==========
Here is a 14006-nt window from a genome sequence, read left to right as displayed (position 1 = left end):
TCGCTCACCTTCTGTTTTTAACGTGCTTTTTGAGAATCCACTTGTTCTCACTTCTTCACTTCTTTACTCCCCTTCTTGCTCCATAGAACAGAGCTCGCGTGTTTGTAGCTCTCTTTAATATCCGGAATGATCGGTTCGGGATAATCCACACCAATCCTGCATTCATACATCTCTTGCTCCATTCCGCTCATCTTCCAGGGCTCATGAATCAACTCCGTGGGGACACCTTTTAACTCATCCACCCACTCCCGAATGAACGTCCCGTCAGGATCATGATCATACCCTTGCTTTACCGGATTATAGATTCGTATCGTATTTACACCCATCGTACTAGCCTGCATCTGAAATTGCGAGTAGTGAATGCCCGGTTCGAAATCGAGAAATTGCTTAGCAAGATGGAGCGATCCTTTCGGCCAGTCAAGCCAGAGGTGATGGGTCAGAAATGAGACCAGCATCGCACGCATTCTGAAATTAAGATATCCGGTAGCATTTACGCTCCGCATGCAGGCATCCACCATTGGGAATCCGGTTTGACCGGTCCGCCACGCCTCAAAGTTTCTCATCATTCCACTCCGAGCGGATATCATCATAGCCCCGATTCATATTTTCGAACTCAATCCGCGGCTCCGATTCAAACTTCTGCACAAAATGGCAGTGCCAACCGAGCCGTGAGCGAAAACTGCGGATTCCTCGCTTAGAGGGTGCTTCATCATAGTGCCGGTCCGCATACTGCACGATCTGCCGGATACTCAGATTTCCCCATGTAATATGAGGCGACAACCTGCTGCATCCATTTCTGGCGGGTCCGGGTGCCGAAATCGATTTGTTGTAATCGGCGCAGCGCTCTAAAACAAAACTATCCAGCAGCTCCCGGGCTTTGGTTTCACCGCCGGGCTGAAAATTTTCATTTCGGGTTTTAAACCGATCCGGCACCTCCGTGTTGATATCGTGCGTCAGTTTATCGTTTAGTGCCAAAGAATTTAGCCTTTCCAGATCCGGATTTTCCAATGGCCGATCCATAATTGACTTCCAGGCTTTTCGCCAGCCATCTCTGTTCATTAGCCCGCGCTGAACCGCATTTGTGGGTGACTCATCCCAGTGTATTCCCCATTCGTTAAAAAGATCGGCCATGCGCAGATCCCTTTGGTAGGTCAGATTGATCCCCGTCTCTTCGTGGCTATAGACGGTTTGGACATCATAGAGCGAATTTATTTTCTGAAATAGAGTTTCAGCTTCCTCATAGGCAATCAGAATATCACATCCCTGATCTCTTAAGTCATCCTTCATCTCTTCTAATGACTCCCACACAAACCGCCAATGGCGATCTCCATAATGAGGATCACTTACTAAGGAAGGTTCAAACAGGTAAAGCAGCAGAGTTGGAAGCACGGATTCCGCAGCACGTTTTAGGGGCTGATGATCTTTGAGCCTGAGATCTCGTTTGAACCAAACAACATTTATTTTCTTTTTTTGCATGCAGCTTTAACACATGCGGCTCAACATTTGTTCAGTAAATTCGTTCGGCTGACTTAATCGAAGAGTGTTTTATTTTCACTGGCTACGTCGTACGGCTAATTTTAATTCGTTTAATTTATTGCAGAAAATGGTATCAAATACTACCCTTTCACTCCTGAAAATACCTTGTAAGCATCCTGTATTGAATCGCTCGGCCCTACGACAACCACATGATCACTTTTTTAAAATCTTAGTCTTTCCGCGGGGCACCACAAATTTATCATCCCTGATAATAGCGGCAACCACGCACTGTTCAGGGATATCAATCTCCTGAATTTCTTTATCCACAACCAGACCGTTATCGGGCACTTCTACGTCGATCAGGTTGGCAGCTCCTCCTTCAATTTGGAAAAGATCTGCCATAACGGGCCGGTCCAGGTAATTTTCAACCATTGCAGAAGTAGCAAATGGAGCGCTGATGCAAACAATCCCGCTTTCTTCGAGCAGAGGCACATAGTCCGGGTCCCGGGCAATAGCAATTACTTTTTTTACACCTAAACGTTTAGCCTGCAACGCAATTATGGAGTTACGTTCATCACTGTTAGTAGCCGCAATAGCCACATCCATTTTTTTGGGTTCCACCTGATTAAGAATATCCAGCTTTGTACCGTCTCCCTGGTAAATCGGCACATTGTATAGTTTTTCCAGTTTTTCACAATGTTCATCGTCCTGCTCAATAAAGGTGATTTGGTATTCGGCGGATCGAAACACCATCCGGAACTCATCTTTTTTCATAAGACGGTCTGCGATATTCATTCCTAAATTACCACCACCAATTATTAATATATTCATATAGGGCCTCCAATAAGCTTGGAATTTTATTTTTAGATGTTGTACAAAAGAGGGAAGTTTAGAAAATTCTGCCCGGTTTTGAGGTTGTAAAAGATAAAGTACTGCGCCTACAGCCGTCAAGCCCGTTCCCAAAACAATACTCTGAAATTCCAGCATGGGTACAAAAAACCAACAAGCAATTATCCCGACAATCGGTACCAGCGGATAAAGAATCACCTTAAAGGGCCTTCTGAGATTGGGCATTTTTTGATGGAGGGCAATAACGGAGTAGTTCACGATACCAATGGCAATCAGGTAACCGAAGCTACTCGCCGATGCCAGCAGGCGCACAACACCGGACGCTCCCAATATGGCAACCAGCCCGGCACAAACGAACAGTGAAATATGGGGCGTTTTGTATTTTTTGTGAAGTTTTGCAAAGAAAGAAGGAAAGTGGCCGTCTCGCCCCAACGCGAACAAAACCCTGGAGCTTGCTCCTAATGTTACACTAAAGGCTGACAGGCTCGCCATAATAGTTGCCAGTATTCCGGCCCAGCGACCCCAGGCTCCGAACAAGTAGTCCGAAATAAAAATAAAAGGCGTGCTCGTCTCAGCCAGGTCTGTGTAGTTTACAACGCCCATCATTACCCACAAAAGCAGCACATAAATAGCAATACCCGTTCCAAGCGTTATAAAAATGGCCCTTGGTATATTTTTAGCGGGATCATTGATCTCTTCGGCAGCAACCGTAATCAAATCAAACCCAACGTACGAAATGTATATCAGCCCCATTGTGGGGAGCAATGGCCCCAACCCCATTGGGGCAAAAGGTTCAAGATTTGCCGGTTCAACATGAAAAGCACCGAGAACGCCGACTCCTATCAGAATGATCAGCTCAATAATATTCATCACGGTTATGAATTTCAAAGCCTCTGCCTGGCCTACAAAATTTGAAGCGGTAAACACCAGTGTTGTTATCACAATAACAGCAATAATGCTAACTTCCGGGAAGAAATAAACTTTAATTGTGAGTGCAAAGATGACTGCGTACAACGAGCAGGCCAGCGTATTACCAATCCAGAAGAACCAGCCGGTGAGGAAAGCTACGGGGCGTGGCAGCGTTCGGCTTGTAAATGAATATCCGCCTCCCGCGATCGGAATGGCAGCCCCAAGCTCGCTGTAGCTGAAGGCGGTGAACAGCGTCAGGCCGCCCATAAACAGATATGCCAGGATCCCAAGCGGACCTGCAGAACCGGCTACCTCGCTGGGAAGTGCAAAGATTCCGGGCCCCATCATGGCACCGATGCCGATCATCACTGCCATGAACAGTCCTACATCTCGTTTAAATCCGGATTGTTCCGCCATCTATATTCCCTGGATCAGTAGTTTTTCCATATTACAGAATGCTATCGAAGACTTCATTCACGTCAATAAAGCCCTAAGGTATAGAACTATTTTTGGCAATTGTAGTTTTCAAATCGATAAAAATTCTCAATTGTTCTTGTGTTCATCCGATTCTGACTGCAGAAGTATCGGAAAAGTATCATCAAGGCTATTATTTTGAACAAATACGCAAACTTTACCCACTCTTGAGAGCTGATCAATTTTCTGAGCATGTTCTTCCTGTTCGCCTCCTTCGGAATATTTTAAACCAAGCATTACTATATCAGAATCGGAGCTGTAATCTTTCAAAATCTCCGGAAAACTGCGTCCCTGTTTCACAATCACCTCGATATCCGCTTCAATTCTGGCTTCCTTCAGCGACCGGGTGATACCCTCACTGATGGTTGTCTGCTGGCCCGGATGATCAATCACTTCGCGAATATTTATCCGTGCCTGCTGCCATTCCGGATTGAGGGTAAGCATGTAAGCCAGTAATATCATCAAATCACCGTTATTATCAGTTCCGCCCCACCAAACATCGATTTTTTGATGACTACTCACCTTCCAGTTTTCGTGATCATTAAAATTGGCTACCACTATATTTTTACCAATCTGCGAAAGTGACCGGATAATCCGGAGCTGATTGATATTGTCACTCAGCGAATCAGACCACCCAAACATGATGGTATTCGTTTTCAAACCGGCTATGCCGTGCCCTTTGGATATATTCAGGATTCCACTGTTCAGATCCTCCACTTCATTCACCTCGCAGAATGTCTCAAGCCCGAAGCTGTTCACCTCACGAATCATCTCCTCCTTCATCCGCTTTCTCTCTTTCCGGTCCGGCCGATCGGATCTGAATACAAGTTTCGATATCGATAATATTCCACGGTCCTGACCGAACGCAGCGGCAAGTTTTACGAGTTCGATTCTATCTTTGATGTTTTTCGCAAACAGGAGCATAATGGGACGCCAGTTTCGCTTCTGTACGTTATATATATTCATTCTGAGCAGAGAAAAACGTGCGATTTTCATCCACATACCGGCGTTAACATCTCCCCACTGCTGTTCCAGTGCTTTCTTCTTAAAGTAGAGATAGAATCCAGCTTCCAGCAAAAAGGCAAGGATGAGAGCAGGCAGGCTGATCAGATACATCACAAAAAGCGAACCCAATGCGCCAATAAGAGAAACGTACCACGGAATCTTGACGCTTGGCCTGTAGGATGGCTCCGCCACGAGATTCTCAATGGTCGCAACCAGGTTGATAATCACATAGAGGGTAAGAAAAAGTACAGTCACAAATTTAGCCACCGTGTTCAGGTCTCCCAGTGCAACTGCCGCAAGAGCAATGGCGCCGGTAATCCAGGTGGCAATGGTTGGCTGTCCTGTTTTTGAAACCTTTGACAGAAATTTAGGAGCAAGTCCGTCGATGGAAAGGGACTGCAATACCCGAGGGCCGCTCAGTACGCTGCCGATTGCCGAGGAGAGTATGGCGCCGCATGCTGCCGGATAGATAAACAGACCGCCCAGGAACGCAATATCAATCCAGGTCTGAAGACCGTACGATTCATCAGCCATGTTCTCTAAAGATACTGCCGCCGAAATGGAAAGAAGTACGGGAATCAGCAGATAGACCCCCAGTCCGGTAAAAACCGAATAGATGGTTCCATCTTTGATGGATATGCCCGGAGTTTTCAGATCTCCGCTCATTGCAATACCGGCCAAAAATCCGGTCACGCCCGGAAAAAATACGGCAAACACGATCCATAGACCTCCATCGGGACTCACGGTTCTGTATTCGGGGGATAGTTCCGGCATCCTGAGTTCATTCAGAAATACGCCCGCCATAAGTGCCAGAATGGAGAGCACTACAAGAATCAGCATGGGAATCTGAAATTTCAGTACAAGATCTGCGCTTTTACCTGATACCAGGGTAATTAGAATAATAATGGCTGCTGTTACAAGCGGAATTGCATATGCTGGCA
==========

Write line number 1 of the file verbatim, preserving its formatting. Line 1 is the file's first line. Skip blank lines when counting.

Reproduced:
Here is a 14006-nt window from a genome sequence, read left to right as displayed (position 1 = left end):